One of the biggest problems in the coronavirus pandemic is turning out to be whether, and how fast, to open the country back up. In the absence of any firm, clear federal directives – or, let’s be honest, in the presence of a president who contradicts himself every few days – reopening is being mostly left up to states, localities and individual companies.
This, of course, leads to a variety of dilemmas and problems, distinguished only by their decree of difficulty. One that may not rank the highest in urgency, but is quite vexing, is the question of bonuses.
A lot of companies have been offering extra money – calling it hero pay, hazard pay, or whatever – to workers who have no choice but to show up for their jobs. This is especially true across the food supply chain, from factories to restaurants, where workers have to toil in close proximity to each other, and often to the public.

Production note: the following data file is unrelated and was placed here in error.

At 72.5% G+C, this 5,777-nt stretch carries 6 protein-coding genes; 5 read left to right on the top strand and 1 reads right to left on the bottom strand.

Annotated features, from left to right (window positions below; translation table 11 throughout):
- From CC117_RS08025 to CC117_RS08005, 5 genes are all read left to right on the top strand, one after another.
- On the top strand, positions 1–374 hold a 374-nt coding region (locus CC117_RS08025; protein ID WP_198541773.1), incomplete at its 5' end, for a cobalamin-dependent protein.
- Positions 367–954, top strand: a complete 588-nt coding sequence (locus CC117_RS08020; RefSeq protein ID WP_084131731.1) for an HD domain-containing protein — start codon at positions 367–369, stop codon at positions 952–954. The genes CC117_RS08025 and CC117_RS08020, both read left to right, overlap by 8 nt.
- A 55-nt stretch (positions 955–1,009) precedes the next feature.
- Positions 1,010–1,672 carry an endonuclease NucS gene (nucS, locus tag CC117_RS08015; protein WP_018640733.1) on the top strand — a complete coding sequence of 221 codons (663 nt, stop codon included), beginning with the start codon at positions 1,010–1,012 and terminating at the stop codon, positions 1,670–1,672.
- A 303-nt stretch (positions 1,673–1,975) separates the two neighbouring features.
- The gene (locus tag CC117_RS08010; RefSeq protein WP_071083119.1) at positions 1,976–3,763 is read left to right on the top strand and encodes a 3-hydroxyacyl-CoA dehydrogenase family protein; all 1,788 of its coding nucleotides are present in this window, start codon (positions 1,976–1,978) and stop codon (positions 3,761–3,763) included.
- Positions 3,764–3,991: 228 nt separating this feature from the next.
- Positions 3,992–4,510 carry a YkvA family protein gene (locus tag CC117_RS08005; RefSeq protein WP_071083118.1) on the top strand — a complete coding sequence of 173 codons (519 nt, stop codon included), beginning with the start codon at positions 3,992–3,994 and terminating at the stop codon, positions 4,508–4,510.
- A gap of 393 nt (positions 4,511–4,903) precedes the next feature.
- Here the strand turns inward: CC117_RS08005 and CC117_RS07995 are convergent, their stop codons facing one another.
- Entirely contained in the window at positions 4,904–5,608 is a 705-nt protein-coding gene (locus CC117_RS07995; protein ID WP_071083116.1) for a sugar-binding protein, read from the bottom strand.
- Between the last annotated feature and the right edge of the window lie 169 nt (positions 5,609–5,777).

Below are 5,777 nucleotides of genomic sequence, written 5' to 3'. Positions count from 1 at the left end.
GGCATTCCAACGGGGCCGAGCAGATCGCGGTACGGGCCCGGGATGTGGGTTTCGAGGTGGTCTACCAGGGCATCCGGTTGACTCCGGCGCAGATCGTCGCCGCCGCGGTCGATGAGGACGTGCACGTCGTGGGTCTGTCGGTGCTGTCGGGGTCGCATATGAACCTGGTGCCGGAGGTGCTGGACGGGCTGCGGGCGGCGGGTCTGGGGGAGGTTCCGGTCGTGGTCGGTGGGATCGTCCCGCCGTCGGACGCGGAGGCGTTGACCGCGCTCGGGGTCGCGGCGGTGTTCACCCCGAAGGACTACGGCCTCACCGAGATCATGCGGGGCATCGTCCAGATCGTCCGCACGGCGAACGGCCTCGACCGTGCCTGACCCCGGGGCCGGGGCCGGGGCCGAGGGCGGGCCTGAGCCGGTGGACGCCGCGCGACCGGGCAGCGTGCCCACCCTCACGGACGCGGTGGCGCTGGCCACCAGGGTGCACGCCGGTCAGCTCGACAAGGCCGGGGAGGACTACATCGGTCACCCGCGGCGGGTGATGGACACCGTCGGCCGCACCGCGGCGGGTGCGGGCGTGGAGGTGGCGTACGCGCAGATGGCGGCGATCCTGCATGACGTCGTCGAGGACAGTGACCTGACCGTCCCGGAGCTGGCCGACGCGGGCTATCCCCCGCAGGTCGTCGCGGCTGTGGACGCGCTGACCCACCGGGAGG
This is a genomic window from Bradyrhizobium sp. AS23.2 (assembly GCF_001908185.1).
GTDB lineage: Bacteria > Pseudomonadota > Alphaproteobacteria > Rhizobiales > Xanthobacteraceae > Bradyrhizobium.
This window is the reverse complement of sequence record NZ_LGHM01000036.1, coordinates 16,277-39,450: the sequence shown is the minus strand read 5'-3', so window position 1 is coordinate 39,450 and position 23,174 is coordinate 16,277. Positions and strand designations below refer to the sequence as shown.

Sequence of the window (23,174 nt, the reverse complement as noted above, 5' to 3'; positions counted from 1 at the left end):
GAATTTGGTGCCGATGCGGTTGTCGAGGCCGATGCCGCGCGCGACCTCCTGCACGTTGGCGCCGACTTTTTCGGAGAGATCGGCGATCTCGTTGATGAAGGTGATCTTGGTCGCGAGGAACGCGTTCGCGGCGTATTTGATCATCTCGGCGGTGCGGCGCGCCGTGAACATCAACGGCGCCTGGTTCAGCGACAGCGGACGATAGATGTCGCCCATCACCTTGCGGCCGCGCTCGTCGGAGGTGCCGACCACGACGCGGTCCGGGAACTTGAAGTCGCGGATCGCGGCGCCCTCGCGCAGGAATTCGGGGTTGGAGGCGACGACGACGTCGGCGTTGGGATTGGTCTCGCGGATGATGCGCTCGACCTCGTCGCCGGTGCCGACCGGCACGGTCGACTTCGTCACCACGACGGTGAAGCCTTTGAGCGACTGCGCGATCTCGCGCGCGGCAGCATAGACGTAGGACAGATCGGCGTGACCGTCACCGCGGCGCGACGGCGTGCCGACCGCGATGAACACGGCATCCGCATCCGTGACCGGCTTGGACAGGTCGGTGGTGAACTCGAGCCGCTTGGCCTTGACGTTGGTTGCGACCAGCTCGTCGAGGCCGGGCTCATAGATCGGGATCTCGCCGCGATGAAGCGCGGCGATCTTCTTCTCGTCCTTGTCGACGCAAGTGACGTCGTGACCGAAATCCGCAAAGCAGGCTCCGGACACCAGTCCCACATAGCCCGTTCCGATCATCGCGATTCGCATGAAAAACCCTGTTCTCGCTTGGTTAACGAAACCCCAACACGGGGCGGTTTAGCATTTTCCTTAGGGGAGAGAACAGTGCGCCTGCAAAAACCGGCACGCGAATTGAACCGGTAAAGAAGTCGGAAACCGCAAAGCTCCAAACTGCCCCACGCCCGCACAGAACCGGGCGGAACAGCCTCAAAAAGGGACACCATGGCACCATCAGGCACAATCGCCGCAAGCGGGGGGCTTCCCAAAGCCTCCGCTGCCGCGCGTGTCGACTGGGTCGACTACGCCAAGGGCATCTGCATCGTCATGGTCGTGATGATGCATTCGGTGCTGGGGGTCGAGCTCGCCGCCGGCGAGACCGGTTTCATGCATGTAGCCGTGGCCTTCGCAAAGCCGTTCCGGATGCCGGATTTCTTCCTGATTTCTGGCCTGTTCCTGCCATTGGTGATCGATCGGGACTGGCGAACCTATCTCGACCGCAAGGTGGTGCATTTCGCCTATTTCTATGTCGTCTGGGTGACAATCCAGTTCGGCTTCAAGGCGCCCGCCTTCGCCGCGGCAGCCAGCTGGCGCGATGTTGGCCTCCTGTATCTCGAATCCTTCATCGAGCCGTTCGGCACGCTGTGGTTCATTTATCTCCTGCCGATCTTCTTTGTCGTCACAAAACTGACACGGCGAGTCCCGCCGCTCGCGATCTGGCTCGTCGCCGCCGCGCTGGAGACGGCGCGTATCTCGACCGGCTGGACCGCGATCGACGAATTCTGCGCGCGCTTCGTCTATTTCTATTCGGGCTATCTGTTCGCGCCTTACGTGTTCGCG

But as restrictions on businesses ease – to varying degrees in various locations – companies have to decide how long to keep paying their employees extra.
It’s safe to day that most of the companies involved anticipated that the extra pay would one day come to an end. But it’s also safe to say that for most of the workers involved, the gratitude they felt diffused during the long crisis – and may not have been all that intense to begin with.
“They call it hero pay, which is a really funny way to say ‘cheap hazard pay,’” a McDonald’s employee told the Wall Street Journal.
Let’s be honest: This is a reflection of the greater problem of low wages in many food-related industries. It’s not just grocery and fast-food workers. Wages in food processing average about 30% less than the mean wage for all production occupations.
As crises often do, this one is bringing into sharper relief some problems that were already there. It may be time to think about making some of those raises permanent.